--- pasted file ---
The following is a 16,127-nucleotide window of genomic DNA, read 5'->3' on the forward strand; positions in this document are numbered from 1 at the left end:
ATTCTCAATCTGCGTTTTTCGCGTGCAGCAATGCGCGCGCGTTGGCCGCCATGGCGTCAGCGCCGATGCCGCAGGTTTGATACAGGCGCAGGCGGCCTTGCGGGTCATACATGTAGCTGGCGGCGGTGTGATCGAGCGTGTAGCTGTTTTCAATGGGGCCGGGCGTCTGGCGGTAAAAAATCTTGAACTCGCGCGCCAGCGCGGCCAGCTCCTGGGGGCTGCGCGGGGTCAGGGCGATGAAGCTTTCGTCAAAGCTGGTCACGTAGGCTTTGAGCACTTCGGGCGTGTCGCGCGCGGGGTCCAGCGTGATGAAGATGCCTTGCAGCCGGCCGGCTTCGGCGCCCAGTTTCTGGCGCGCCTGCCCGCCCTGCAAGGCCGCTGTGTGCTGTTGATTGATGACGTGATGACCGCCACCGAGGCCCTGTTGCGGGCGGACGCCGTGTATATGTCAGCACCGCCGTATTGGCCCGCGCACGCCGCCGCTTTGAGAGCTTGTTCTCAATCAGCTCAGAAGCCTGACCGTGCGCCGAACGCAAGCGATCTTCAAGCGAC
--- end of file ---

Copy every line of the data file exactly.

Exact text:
The following is a 16,127-nucleotide window of genomic DNA, read 5'->3' on the forward strand; positions in this document are numbered from 1 at the left end:
ATTCTCAATCTGCGTTTTTCGCGTGCAGCAATGCGCGCGCGTTGGCCGCCATGGCGTCAGCGCCGATGCCGCAGGTTTGATACAGGCGCAGGCGGCCTTGCGGGTCATACATGTAGCTGGCGGCGGTGTGATCGAGCGTGTAGCTGTTTTCAATGGGGCCGGGCGTCTGGCGGTAAAAAATCTTGAACTCGCGCGCCAGCGCGGCCAGCTCCTGGGGGCTGCGCGGGGTCAGGGCGATGAAGCTTTCGTCAAAGCTGGTCACGTAGGCTTTGAGCACTTCGGGCGTGTCGCGCGCGGGGTCCAGCGTGATGAAGATGCCTTGCAGCCGGCCGGCTTCGGCGCCCAGTTTCTGGCGCGCCTGCCCGCCCTGCAAGGCCGCTGTGTGCTGTTGATTGATGACGTGATGACCGCCACCGAGGCCCTGTTGCGGGCGGACGCCGTGTATATGTCAGCACCGCCGTATTGGCCCGCGCACGCCGCCGCTTTGAGAGCTTGTTCTCAATCAGCTCAGAAGCCTGACCGTGCGCCGAACGCAAGCGATCTTCAAGCGAC